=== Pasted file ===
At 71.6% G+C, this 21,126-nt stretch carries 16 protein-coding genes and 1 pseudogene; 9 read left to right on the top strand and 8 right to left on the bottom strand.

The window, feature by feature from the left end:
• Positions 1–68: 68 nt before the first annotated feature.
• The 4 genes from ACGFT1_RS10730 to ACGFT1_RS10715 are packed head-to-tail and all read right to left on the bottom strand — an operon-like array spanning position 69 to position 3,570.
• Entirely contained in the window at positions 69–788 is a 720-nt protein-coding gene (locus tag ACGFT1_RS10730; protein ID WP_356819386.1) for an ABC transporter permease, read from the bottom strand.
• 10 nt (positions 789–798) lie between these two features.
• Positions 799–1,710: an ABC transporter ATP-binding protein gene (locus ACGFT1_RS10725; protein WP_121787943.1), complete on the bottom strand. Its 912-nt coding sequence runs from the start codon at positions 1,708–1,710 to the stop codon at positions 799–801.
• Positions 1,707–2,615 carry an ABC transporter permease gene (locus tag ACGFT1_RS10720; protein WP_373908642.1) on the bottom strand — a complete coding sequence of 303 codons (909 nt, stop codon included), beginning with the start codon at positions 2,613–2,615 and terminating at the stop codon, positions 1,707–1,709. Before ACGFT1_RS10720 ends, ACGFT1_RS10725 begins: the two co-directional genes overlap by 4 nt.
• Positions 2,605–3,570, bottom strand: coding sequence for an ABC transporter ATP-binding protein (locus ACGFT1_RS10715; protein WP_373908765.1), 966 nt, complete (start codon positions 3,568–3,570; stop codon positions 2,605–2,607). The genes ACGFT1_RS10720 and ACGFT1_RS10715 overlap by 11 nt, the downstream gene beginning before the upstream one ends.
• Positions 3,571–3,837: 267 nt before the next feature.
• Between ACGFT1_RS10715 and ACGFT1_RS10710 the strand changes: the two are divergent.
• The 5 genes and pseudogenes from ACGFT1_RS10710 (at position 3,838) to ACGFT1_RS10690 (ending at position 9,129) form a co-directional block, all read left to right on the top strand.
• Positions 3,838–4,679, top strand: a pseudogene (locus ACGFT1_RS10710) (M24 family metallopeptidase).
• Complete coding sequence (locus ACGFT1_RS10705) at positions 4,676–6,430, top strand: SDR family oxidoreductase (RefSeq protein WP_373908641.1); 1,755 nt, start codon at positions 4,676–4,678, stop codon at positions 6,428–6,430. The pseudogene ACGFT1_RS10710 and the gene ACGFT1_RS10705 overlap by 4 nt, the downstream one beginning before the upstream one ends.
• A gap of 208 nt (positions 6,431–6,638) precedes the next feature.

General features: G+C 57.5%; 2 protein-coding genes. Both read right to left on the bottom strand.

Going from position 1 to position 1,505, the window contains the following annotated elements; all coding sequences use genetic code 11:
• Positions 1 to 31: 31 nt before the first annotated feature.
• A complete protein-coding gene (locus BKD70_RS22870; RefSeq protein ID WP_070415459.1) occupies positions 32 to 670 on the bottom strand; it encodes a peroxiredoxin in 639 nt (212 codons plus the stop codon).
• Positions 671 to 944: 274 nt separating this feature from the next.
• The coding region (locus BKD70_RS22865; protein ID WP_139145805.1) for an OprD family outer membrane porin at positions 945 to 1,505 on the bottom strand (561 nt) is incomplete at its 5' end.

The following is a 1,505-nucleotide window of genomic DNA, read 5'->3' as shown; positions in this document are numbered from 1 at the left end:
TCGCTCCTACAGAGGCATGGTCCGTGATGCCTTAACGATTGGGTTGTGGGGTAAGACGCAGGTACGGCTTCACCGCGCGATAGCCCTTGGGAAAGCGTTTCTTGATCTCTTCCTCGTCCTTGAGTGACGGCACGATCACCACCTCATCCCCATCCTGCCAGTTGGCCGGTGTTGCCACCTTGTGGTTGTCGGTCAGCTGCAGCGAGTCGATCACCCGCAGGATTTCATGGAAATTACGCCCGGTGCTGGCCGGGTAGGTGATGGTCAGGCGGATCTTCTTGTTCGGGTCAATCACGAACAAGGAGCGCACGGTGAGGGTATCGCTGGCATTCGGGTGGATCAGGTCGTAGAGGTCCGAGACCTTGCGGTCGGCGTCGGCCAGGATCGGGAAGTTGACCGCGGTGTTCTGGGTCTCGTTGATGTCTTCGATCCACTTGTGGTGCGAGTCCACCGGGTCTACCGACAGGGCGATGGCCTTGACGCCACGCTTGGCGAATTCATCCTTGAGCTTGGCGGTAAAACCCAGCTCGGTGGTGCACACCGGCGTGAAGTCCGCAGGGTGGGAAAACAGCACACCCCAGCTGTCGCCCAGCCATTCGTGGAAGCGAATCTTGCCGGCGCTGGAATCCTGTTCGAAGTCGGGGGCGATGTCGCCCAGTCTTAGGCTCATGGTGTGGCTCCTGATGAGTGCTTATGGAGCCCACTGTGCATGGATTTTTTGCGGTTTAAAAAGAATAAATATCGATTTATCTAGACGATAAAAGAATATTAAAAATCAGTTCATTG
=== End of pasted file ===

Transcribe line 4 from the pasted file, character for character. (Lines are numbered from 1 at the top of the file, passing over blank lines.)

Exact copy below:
• The 4 genes from ACGFT1_RS10730 to ACGFT1_RS10715 are packed head-to-tail and all read right to left on the bottom strand — an operon-like array spanning position 69 to position 3,570.